„Options allow a woman to tailor her role to her personality, but if a man expects to provide well, he expects to wear a suit, not to wear what suits him.“
— Warren Farrell author, spokesperson, expert witness, political candidate 1943
The Myth of Male Power (1993), Part II: The Glass Cellars of the disposable sex, p. 183.
„Thus far woman has struggled through life with bandaged eyes, accepting the dogma of her weakness and inability to take care of herself not only physically but intellectually. She has held out a trembling hand and received gratefully the proffered aid. She has foregone her right to study, to know the laws and purposes of government to which she is subject. But there is now awakened in her a consciousness that she is defrauded of her legitimate Rights and that she never can fulfill her mission until she is placed in that position to which she feels herself called by the divinity within. Hitherto she has surrendered her person and her individuality to man, but she can no longer do this and not feel that she is outraging her nature and her God.“
— Sarah Grimké American abolitionist 1792 - 1873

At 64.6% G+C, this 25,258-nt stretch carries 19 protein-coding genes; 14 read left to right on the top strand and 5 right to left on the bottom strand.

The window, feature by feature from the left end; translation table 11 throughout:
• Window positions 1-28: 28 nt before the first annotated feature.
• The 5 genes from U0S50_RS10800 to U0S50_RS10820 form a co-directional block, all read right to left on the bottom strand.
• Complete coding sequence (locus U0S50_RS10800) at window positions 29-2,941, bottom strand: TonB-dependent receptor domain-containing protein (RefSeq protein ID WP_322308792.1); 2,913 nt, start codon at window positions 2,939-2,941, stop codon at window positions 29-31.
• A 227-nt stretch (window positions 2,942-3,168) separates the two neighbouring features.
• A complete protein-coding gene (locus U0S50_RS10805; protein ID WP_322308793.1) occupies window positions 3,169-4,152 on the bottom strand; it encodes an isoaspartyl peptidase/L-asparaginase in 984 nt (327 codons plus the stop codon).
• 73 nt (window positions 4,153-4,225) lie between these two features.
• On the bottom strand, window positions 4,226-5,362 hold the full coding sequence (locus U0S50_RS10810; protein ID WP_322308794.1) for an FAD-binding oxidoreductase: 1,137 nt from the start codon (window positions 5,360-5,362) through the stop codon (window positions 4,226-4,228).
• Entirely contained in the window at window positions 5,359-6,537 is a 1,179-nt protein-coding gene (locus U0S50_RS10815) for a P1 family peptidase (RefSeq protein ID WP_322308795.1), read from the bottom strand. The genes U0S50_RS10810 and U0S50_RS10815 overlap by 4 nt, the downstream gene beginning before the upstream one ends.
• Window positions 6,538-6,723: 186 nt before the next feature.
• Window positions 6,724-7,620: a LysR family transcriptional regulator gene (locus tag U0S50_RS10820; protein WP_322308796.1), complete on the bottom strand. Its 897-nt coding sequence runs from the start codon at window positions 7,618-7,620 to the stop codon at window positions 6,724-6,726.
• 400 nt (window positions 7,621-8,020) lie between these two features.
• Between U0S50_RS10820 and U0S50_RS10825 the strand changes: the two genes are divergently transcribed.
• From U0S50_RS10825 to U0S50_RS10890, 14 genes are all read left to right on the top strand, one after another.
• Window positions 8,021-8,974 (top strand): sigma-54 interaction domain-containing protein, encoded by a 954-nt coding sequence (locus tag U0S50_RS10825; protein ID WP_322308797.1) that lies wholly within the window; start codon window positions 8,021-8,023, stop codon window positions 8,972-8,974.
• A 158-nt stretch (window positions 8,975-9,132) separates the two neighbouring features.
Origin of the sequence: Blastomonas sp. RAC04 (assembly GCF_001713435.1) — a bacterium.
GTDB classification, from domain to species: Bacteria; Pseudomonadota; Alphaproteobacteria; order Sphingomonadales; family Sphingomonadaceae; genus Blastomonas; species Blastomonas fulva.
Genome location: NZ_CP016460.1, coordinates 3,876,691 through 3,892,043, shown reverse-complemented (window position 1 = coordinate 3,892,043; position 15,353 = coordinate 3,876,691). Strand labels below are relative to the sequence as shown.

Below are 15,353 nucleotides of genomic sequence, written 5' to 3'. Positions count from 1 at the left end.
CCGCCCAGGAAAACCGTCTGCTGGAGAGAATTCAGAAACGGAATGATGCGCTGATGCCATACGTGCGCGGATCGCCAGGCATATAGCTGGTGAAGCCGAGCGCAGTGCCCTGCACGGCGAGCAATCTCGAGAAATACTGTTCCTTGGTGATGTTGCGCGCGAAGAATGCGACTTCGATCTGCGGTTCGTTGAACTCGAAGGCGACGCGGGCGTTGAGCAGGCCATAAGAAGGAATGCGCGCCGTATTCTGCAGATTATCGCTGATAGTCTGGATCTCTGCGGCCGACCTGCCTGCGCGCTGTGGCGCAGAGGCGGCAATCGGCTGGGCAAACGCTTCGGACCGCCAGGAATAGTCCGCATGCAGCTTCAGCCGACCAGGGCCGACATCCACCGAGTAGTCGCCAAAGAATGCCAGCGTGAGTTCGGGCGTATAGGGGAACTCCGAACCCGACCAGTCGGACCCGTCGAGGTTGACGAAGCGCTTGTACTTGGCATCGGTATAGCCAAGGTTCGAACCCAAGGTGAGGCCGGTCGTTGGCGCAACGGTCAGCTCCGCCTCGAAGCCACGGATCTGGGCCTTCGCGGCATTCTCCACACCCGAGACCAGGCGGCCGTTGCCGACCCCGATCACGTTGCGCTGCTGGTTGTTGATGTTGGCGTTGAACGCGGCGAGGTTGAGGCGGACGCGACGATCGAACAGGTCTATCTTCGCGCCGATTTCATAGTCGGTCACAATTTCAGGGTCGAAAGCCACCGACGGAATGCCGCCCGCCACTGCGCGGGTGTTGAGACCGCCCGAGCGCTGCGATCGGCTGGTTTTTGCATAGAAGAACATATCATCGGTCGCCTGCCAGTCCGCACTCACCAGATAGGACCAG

The Female Experience (1977), Written in 1857, as quoted in ch. 87.
„The working-class woman shows me much more than the ladies who are totally limited by conventional behavior. The working-class woman shows me her hands, her feet, and her hair. She lets me see the shape and form of her body through her clothes. She presents herself and the expression of her feelings openly, without disguises.“
— Käthe Kollwitz German artist 1867 - 1945
Other Quotes, Quoted in Käthe Kollwitz: Woman and Artist (1976) by Martha Kearns The Feminist Press, ISBN 0-912-67015-0, p. 82.
„Men are allowed to have passion and commitment for their work… a woman is allowed that feeling for a man, but not her work.“
— Barbra Streisand American singer, actress, writer, film producer, and director 1942
„Feel like falling in love with the first woman I meet… Putting her in a wheel barrow and wheeling her down the street.“
— Bob Dylan American singer-songwriter, musician, author, and artist 1941
Song lyrics, Things Have Changed (recorded 1999)
„She was already putting her distance between herself and this woman she would kill. She was becoming an object, something she was going to do something unpleasant to; not a person with a right to live.“
— John Varley American science fiction author 1947
"Equinoctial" (1977), The Arbor House Treasury of Great Science Fiction Short Novels, p. 84